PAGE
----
Having succeeded in creating items with thinner walls, I started looking for ways to end up with smooth edges, without sanding. Before I move on, I need to say that the inspiration for my solution came from watching a very cool video about a company called Obleeek Objects. Alas, I can not find their website or I would reach out to them and thank them. Check out the beautiful work he does in this fun video.
What I learned from watching this video was that he pours upside-down. As an experiment, I decided to take one of my Tupperware containers and modify it so I could make a tea light. Here is the finished product. The top, while bubbly (more on that later) is smooth and required no sanding. The bottom required a light sanding but no one sees the bottom of pots, or tea lights, so that really does not matter.
Here is how I did it. I used an IKEA container, some plastic tea light candle shells and some nuts, washers and bolts.
I drilled holes in the top of the container and also through the plastic shells then bolted that all together like this.
Next I cut a hole in the bottom of the container and then snapped the lid back on like this.
I applied a release agent (mineral oil) to all the surfaces and then poured the concrete into the mold. When it was cured, I removed it all from the mold, gave the bottom a light sanding and placed some candles in the holes. Here is another image of the finished product.
Not bad for an experiment! The groove around the top is formed by the connecting point of the lid and the bottom of the mold. While it’s interesting, I wanted to try again and end up with a smooth side wall. How to do it?
I decided to try a silicone cookie sheet. Yep … you read that right. I used the same bits and pieces and the bottom part of the IKEA container and a piece of plywood. I drilled holes in the plywood and into the silicone cookie sheet.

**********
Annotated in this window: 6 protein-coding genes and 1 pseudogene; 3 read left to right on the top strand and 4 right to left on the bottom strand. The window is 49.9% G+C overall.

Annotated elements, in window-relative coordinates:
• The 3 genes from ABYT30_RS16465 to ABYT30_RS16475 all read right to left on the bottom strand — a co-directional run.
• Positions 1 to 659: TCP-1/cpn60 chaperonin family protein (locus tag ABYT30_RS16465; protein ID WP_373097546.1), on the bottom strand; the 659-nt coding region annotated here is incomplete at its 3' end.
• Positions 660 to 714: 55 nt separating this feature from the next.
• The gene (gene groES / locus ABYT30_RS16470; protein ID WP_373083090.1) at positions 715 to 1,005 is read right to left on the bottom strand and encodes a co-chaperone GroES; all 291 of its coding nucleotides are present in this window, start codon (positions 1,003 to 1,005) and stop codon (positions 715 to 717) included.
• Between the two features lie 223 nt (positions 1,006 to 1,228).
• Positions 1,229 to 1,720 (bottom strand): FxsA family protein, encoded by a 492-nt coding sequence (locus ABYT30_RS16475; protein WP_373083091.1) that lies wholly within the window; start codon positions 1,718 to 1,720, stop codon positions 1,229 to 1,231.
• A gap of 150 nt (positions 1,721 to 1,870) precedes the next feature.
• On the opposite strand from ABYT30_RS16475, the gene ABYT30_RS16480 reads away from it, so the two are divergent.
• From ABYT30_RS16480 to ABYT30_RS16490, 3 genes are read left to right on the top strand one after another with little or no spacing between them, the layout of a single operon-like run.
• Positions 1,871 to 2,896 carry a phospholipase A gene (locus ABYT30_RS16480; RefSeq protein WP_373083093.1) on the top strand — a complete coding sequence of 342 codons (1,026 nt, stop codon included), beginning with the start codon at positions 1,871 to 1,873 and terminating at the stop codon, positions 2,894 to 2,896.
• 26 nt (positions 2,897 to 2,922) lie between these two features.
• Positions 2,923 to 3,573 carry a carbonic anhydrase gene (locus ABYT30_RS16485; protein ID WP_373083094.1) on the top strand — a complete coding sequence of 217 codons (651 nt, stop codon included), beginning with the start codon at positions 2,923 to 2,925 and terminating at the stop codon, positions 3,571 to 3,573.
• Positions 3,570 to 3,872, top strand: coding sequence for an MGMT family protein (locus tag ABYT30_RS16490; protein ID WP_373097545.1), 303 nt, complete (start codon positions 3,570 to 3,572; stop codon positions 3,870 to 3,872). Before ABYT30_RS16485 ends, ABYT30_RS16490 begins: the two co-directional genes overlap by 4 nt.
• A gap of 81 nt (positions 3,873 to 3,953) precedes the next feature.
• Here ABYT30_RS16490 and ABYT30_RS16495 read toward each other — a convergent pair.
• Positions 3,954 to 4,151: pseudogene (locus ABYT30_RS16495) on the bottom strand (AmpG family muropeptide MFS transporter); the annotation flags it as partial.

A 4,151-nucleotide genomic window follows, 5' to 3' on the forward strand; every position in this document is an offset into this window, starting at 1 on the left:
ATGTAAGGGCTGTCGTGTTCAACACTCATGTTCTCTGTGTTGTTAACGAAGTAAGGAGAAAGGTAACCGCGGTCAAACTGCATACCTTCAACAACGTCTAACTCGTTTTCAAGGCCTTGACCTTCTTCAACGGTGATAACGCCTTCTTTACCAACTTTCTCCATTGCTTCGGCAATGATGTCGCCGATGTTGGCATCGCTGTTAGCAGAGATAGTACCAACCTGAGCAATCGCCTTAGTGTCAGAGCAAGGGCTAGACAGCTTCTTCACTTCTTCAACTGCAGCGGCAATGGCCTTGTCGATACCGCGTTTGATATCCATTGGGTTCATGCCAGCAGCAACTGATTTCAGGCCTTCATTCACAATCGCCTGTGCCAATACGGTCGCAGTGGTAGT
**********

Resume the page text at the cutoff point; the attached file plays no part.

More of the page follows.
I then threaded the plastic shells through the cookie sheet and plywood. Then I used the wing nuts to tighten them down to the cookie sheet … like this. This makes for a very tight fit that the concrete can not penetrate.
The bottom of the container was then centered over the 3 plastic shells and clamped down using a clamp I created out of some scraps of oak, a few bolts and more wing-nuts. Here is what that looks like.
Having completed this test, I decided to try using this idea to create the same concrete pot I showed you in the previous post. I used the same IKEA containers that I used to create that pot. This time, the smaller one was bolted through the silicon and plywood and the larger one placed on top and clamped down (basically, the same as the tea lights shown above).
Getting rid of the bubbles was simple enough. I mixed the concrete, and then before I poured it I tapped the bucket on the floor about 20 times, then tapped the sides of the bucket. I then let it sit for about 3 minutes. You can see the air releasing from the surface when you do this. After I poured it, I tapped away on the sides of the mold and also used a rubber mallet to tap on the plywood all around the mold. Lots of air bubbles were released. A simpler way would be to buy a concrete vibrator.
What I learned and what I want to learn
- Silicone sheets are a great solution and lend themselves to all types of molds.
- Spend a bit more time on the mix and tapping to get rid of air bubbles.
- Tupperware and IKEA containers are very, very versatile.
For example, meet Ying and Yang! Solid domes. Paperweights? A bubbler for an indoor water feature (if they had a hole through the center)? They are quite zen, actually. Folks love to touch them! I’m NOT making that up either …
In the next post, I will show you the next version of my mold, which produces some beautiful rectangular concrete pots. See you then!
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All photos by Gil Namur – All Rights Reserved